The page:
Primitivism and Modernity in German Expressionist Art, 1905–13

Saturday, January 9, 2016
Galleria Exhibit Hall (Hilton Atlanta)
Andrew Cavin, Wayne State University
This poster reeavaluates the historical significance of the artwork of the German Expressionist group the Brücke. The Brücke, which formed in Dresden in 1905, was the first group of German visual artists to incorporate into their work a new aesthetic interest in the life and art of “primitives” (Naturvölker or Wilden).

Commentary on the Brücke has routinely characterized their work as a type of “romantic” primitivism, an idealization of the “primitive” other as authentic, free, and unalienated, in opposition to a modern society that was artificial, atrophied, and alienated. My research shows that, on the contrary, the Brücke’s use of primitivist motifs did not present the primitive in opposition to modernity, but rather used the primitive to undermine the distinctions between primitive and civilized. Unlike French primitivists and Munich-based group the Blaue Reiter, the Brücke did not romanticize “primitives” as authentic and unalienated, but rather thwarted the use of such concepts. Their work therefore offered a fundamental criticism of a contemporary development in twentieth-century thought, the sociological-philosophical critque of modern life as “disenchanted.”

The view of the Brücke as romantic primitivists is due to an entrenched historiographical tendency to read their work through the lens of contemporary critics of modernity, such as Georg Simmel, Julius Langbehn, and Wilhelm Worringer. However, I show that these figures were not major influences. I trace the Brücke's inspirations in Jugendstil (in particular Hermann Obrist) and other late-nineteenth century cultural sources (including the poetry of Walt Whitman)—sources which, while they could be critical of contemporary art and society, did not embrace the assumptions made by the critique of modernity cited above—namely, the radical oppositions between authenticity and alienation, nature and society, primitive and modern.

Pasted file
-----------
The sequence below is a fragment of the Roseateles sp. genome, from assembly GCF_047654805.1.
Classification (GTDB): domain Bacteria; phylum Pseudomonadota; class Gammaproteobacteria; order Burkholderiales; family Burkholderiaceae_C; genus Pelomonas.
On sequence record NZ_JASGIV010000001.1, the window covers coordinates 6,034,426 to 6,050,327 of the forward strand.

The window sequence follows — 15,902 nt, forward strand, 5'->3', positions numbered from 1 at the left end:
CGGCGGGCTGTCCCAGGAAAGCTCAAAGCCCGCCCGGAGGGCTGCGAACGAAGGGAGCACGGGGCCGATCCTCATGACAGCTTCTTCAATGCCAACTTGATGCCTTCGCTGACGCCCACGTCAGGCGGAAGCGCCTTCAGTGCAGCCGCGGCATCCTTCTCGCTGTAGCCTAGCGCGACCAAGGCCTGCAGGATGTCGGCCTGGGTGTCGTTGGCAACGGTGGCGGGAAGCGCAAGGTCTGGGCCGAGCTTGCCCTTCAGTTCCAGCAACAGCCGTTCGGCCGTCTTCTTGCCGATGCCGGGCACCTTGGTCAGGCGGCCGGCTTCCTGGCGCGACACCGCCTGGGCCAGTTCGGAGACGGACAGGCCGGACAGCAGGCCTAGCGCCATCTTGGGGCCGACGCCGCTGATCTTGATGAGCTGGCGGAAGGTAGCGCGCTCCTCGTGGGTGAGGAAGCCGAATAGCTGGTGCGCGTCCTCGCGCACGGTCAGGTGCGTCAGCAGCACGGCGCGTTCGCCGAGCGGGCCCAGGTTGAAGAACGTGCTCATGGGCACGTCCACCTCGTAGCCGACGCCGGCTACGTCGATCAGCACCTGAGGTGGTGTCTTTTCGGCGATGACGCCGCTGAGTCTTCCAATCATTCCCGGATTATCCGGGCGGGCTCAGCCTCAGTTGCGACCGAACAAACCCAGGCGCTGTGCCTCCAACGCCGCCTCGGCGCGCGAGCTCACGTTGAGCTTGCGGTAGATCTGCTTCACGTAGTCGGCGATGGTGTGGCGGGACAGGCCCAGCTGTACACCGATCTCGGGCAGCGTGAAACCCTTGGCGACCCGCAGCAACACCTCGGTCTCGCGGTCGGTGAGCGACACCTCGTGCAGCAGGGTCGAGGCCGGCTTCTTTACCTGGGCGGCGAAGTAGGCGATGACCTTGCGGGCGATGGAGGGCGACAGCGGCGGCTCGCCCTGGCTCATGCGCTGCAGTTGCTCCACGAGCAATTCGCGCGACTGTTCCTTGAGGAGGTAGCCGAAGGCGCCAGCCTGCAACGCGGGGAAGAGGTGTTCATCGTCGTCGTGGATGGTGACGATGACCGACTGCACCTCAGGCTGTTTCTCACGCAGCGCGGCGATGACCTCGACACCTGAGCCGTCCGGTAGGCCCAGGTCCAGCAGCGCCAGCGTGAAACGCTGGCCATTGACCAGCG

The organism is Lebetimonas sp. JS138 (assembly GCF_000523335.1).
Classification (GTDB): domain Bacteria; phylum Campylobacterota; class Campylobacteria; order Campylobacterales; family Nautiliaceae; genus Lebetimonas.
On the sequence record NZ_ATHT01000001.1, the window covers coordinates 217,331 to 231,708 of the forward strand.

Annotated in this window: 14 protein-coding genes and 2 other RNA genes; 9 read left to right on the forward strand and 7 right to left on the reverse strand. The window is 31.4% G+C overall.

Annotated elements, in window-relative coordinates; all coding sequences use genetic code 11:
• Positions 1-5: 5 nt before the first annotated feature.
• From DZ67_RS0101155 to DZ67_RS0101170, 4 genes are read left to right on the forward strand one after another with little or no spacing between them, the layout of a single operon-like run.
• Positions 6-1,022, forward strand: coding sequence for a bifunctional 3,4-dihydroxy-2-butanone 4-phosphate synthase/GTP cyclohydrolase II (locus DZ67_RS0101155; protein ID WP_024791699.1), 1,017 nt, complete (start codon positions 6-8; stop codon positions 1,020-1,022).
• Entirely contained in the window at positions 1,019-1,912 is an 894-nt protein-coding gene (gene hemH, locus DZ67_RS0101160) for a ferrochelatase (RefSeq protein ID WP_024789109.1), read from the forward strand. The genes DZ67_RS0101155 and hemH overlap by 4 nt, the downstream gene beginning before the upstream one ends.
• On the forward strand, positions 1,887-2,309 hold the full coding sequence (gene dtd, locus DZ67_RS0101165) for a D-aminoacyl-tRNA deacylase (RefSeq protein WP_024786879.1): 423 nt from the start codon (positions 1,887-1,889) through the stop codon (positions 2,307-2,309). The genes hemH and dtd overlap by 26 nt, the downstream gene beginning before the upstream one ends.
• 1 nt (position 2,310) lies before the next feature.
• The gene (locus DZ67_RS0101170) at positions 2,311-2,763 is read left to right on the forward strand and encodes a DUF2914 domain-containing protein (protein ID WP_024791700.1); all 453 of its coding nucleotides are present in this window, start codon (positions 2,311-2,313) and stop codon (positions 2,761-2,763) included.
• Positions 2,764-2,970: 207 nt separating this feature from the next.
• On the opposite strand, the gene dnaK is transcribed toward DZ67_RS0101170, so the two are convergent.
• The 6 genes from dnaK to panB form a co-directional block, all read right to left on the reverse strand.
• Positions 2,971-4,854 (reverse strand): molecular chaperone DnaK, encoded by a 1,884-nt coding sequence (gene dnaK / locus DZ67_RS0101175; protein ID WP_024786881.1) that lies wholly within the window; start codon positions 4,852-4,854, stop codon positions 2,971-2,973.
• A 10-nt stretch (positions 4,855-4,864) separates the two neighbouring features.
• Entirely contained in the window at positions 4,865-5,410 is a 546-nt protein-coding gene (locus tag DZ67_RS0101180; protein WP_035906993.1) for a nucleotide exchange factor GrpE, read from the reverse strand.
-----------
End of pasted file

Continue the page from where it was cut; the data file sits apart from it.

This research would be well suited to the poster format. I would present large reproductions of artworks as the focal point for conversation. I would include excerpts of the contemporary writings that have been used to understand the Brücke’s aesthetics, both from the conventional historiography and from my own research. Since both “contexts” lead to a very different understanding of the artwork, it may be interesting to attempt a variable scheme, in which a flipped display presents either the conventional sources or my own. The format will raise questions about how context shapes interpretations, and the difficulties of assessing historical aesthetics.

I will include quotations from the few available programmatic writings, and I will display artworks from others, such as the Blaue Reiter, to demontrate the difference between romantic primitivism and the Brücke’s critical primitivism.

I am excited about the opportunity to discuss interpretations and aesthetics in detail with visitors. As the Brücke artworks have been uniformly understood from a singular perspective, personal convesations will enable me to learn where viewers are receptive to my arguments, and where they require further evidence or support. I’ll also benefit from unexpected insights, all of which will be most helpful as I prepare my research for publication.

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